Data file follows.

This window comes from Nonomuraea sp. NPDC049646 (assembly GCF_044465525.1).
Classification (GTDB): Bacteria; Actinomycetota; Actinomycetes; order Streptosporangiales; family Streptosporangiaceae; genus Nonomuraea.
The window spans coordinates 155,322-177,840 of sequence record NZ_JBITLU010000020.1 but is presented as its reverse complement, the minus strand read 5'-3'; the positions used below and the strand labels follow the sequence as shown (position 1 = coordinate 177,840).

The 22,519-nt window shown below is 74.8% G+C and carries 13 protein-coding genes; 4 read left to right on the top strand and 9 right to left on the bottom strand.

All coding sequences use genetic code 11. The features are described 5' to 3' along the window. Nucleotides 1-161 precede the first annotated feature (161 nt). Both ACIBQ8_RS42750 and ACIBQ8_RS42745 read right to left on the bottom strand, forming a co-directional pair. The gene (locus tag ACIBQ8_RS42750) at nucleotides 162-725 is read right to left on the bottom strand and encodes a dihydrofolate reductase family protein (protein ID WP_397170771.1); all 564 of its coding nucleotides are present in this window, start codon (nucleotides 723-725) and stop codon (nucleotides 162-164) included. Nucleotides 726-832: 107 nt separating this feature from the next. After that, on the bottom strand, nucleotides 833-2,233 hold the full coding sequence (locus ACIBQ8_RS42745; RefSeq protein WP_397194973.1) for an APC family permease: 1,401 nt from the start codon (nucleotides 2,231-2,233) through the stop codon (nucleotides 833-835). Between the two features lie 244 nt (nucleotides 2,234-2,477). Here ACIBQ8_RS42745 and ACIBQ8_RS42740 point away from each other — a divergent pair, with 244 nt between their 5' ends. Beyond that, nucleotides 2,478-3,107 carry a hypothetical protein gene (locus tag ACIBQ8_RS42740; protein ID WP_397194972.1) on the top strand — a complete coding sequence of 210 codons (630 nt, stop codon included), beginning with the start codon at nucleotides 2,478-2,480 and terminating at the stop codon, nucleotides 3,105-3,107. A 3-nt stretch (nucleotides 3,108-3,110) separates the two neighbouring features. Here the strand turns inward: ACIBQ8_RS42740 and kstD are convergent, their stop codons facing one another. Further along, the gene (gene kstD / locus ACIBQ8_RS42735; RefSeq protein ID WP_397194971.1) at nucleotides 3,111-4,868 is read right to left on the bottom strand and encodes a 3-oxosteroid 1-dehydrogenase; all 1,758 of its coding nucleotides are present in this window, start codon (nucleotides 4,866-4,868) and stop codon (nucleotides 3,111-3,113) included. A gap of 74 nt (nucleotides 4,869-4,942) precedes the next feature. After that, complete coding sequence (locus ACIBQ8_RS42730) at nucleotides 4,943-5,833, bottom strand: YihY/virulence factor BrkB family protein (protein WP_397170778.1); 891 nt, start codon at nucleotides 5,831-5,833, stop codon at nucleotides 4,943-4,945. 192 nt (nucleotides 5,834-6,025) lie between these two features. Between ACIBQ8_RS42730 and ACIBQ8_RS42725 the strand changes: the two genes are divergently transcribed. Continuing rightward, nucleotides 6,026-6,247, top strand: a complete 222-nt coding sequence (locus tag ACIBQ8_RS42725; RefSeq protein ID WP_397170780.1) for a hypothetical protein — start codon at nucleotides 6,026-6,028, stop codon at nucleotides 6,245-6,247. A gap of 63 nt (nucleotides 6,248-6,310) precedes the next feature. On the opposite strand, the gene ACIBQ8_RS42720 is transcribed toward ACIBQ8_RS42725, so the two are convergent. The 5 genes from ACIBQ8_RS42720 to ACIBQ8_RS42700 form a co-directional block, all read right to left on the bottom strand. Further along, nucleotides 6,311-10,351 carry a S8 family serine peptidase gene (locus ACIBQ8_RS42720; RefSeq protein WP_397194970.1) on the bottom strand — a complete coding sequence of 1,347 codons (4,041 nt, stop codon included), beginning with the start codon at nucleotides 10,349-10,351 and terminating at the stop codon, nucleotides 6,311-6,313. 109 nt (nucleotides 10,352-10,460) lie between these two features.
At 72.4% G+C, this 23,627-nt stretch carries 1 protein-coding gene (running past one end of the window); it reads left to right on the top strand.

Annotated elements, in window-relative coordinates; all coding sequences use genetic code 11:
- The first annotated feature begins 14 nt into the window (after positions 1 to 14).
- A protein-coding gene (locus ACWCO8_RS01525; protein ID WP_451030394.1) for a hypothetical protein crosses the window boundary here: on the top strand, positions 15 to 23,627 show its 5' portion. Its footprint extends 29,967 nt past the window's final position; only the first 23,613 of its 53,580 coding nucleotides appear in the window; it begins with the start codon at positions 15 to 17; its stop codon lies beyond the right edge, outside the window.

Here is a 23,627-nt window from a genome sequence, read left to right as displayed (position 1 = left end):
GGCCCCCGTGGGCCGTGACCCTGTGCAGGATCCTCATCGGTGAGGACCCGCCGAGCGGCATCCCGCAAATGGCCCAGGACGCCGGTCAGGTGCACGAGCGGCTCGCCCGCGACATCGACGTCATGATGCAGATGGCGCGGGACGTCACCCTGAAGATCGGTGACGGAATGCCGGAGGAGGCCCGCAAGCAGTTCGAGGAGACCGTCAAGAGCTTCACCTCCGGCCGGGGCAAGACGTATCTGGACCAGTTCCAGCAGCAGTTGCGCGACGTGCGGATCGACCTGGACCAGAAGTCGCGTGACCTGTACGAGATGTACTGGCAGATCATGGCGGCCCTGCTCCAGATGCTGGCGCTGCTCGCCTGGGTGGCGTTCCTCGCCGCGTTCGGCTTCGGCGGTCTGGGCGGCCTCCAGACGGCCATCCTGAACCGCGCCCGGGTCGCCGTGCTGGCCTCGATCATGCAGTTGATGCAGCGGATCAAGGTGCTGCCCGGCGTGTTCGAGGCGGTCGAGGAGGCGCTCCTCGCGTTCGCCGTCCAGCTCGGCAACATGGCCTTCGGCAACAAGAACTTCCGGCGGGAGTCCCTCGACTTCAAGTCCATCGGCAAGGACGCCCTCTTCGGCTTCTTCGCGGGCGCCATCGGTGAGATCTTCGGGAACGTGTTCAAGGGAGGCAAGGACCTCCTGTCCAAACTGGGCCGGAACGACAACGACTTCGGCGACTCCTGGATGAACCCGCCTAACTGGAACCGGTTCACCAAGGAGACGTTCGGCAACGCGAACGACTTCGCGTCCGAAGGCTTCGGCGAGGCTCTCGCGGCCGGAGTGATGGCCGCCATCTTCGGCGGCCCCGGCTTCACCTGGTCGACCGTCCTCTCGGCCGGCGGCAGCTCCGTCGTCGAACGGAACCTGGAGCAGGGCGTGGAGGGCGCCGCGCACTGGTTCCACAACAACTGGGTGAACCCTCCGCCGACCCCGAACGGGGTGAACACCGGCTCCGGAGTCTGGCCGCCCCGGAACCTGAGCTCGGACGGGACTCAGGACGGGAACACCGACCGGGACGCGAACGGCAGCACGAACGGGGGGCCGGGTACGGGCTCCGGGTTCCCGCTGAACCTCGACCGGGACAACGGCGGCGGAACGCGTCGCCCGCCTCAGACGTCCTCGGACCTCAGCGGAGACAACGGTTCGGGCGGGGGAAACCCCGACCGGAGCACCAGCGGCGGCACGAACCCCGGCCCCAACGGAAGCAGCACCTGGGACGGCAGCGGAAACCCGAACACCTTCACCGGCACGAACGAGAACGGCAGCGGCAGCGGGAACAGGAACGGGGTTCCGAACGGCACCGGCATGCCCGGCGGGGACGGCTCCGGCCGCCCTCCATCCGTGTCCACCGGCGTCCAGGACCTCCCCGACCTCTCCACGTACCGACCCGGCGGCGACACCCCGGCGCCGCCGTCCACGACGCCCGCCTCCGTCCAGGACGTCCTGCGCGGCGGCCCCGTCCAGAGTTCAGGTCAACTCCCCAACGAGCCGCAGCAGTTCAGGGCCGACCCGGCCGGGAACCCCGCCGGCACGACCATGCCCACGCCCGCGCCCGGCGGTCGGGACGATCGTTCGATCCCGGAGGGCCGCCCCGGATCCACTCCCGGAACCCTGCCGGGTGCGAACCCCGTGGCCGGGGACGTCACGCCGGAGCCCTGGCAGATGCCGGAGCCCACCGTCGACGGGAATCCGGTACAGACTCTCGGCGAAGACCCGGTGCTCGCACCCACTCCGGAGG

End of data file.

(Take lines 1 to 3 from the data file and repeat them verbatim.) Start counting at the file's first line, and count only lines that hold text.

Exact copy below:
This window comes from Nonomuraea sp. NPDC049646 (assembly GCF_044465525.1).
Classification (GTDB): Bacteria; Actinomycetota; Actinomycetes; order Streptosporangiales; family Streptosporangiaceae; genus Nonomuraea.
The window spans coordinates 155,322-177,840 of sequence record NZ_JBITLU010000020.1 but is presented as its reverse complement, the minus strand read 5'-3'; the positions used below and the strand labels follow the sequence as shown (position 1 = coordinate 177,840).